Stronghold Review (PC)
There are a number of minor problems with Stronghold, the new real-time strategy from Firefly Studios/Godgames. However, these flaws don't detract from what is, overall, a thoroughly entertaining experience. This game is in no way groundbreaking, and my guess is that this sort of real-time strategy is about to be superseded (if it hasn't already) in graphics, AI, and depth of tactical play by, for instance, Commandos 2 or the next Shogun installment. Although it has even been said -- and it’s probably true -- that the AI is better in Microsoft’s two year-old Age of Empires II, Stronghold nevertheless offers a more immersive experience, without overwhelming the player with micro-management. Moreover, Stronghold goes a long way toward capturing the mood of the Middle Ages – at least, the Middle Ages as imagined from the theoretical vantage points of Romanticism and Enlightenment reason (with a dose of Monty Python and the Holy Grail and a Medieval Times theme restaurant thrown in for good measure). Idyllic communities, rife with friendly farmers, joking jesters, and prancing pikemen, clash with might-makes-right militias, whose superstitious and uneducated soldier-sadists would sooner boil a helpless peasant’s already toothless visage in oil than dance around the maypole.
There are two basic types of scenarios possible: the military and the economic. Military scenarios dispense with most of the town building enterprise and allow the more bloodthirsty among us to focus completely on tactics and the intricacies of medieval siege warfare. The historically based sieges that are offered are well designed and seem realistic, although I have to admit that I know next to nothing about the actual historical engagements. Combat is as exciting as that found in Shogun, although somewhat diminished by the isometric/pseudo-3D design of the game. One can switch between only North-South-East-West perspectives to observe the scene, and there are a mere two degrees of zoom. For the overwhelming majority of play I remained close to the action and zoomed out occasionally to the rather graphically challenged view in order to turn a brief eye toward the forest and not the (beautifully rendered) trees. The rousing cheers of spearmen as they were given orders to charge into a rain of boiling oil, however, called me back to what was always a thrilling fight.
Even economically based scenarios will require at least a modest militia, however, and a barracks, a blacksmith, and other arms producing structures will spring up sooner or later to ward off angry bears, infestations of rapidly multiplying rabbits, and nihilistic local rogues with low IQ’s and compensatory growls. Unrepentant peaceniks will nevertheless find a comfortable niche with the “free build” option, in which a miniature medieval hamlet can be constructed from the ground up and seemingly without any pressures from raiding bandits or ravenous wolves. Choose this mode if you wish to recline with a mellow but engaged mind, issuing sigh after sentimental sigh as you watch simple rustics pool their efforts gleefully to build a better future.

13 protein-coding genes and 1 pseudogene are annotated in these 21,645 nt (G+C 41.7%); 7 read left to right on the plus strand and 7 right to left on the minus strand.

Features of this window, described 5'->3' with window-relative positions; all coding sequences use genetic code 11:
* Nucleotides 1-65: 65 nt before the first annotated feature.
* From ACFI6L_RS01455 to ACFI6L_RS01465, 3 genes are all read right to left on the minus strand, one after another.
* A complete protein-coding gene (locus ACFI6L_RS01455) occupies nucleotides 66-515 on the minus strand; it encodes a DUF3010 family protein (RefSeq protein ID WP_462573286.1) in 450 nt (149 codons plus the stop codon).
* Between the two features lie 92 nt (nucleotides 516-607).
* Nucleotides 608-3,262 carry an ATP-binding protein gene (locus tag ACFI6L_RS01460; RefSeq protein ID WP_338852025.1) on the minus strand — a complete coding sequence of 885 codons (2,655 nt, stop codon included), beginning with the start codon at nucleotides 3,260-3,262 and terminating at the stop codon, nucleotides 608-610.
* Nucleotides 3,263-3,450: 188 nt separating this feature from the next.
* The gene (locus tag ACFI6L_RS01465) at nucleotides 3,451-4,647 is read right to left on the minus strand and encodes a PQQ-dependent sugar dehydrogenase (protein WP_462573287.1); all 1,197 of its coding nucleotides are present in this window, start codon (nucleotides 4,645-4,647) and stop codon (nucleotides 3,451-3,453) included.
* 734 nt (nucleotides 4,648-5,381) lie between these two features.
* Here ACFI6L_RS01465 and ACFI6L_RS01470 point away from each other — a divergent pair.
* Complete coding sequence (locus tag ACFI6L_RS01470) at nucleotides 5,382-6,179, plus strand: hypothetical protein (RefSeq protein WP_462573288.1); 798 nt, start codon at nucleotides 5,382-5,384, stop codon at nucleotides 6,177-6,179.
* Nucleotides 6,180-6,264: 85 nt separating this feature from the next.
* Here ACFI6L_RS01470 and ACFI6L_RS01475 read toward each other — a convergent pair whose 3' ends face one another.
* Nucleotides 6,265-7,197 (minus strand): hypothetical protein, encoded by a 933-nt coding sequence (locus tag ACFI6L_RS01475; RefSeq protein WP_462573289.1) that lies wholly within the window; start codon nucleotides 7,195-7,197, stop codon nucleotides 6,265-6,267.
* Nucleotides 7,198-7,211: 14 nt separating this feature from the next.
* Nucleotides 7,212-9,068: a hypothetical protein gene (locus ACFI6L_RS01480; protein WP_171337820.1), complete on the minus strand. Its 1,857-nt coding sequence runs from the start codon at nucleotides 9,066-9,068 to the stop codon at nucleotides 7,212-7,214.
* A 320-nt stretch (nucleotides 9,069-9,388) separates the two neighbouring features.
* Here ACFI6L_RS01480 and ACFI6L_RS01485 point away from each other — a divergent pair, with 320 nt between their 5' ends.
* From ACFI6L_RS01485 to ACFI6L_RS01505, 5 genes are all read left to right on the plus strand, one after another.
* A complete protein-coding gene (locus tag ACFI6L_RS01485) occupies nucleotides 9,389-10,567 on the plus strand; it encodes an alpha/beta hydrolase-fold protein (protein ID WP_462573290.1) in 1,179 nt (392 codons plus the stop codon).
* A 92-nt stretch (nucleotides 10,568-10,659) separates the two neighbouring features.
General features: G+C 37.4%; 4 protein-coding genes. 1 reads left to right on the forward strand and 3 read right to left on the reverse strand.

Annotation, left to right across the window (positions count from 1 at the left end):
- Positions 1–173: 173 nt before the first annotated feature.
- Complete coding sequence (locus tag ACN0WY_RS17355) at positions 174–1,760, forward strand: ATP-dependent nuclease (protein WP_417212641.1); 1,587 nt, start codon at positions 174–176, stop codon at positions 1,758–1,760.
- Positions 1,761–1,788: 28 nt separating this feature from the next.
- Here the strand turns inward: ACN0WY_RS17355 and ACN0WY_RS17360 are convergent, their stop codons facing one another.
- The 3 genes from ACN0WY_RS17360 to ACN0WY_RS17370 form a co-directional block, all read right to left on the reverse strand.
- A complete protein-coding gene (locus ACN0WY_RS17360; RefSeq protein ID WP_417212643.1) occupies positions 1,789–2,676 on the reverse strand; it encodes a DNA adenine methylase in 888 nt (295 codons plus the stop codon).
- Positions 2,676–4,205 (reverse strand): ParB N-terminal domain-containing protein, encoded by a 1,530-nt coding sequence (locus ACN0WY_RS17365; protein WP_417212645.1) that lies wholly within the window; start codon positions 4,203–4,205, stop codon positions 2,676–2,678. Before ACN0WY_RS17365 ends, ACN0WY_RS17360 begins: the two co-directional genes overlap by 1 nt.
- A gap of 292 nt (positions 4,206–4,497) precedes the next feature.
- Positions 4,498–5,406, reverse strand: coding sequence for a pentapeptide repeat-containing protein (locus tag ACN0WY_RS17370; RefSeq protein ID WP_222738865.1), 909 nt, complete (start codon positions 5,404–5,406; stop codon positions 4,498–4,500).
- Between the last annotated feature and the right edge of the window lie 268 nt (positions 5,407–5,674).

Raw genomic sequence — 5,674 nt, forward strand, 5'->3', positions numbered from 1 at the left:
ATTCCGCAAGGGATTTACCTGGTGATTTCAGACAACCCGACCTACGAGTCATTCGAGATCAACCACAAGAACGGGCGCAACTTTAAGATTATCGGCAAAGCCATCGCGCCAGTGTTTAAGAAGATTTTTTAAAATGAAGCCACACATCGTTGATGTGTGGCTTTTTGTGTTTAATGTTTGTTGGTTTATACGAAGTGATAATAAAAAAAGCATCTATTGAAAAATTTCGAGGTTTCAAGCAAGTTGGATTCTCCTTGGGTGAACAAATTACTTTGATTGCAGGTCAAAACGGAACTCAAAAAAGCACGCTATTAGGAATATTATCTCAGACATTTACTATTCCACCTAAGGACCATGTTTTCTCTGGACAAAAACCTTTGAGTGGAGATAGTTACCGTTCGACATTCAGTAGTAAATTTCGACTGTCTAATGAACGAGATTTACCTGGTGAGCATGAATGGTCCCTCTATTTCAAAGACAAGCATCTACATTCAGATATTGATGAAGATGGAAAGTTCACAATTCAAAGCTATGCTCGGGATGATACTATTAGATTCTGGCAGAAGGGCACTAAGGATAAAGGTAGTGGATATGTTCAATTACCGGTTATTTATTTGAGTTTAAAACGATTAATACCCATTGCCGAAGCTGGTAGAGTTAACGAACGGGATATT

Strategically speaking, some might criticize Stronghold for being too simplistic. Keeping the people happy and well fed is crucial, but not too difficult to master in a short amount of time. Once one gets the knack, it becomes second nature and never varies. For the most part low taxes, -- and not really religion, increased rations, or ale – get the job done. (In this respect Stronghold is undeniably modern.) Nonetheless, I find that the socio-economic system is on the whole quite balanced. Not getting bogged down with tedious micromanagement allowed me to turn my attention fully to dispensing with invaders when they charged through the dell.
Unfortunately, in-between mission taunts by your opponents are the only continuity between the each segment of the campaign. Completion of one battle or economic goal brings new types of military units and structure possibilities, but one must build a keep, town, and army from scratch. Stronghold would have been improved immensely if units carried over from previous conflicts, with surviving soldiers improving their proficiency as in Shogun. At the very least, the ability of the lord of the castle to influence his people’s morale could increase with each new victory. The greatest weakness of this game is that the campaign is just a succession of scenarios, each win merely coloring a division of the Risk-like map of Britain. Manipulating troop units with any significant finesse was difficult, if not impossible. The interface here is rather clunky, and I found myself frustrated when attempting to align soldiers for a neatly orchestrated offensive. Placing them defensively was a much more satisfying affair, although the AI for their patrolling leaves much to be desired. Dedicated strategists looking for a serious challenge will quickly avail themselves of the map/scenario creator option and most likely design a last-ditch fortress holdout, manned by a greatly outnumbered force. Multiplayer mode might add more interesting strategic possibilities, although my guess is that players will have to spend a significant amount of time finding the proper balance of forces.